All in all, it’s not by any means a perfect system, but it’s certainly helped me in staying on track with goals–whether they’re related to choosing healthier choices, saving money, and generally making decisions that also make me happy.

So, how do you apply the rule of “Fuck Yes!”? Quite simply:

  • Practice interjecting when you’re about to make an impulsive decision. Don’t ignore this voice. Ask yourself something like, “Is this something that I would still want and make me happy 15 minutes from now? An hour from now?”
  • Be compassionate. Don’t ask questions that belittle or berate yourself. It might work for some people, but I believe it to be counterproductive.
  • Be honest. Ask honest, revealing questions. Obviously, you can fudge the questions you ask yourself to make you be in favor of everything, but you’re only cheating yourself by doing this.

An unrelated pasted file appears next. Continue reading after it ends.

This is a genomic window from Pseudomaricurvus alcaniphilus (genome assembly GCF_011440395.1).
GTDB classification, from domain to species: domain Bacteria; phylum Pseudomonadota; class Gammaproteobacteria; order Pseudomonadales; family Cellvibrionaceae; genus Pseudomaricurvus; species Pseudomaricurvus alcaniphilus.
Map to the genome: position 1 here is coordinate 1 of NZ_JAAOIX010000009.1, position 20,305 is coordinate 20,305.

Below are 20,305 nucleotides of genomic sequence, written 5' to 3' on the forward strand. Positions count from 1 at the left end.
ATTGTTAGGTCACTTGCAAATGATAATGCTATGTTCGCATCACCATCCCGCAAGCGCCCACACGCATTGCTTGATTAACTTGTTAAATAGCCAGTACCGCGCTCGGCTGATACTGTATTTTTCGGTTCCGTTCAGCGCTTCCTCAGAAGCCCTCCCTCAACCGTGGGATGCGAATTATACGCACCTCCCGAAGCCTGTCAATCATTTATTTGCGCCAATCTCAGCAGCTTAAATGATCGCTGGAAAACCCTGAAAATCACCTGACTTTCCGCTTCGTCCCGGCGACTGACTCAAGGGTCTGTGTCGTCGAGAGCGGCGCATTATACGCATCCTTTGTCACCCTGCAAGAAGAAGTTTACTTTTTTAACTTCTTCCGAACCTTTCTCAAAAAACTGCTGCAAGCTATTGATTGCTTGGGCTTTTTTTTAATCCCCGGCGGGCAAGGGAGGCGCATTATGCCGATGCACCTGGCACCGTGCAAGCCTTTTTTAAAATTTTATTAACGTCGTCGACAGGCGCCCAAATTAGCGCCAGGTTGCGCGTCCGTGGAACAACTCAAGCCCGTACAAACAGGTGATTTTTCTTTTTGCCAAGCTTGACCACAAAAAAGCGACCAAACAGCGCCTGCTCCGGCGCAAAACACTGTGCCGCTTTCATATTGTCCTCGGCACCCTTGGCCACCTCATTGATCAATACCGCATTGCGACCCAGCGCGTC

• Really mean it when you say “Fuck Yes!” to something. If you pass by an ice cream shop and that pistachio ice cream looks really damn good, make sure you know you’re going to enjoy the hell out of it and move on. No regret, guilt-tripping, or wishy-washy bullshit.

Try it out, but don’t expect to be perfect. Things like self-control and being able to pull back to question your intentions take a lot of practice. Just continue to work on it, and in time, you too can be able to shout “Fuck Yes!” over a menu item at a restaurant.

–Stephanie


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Richard Lee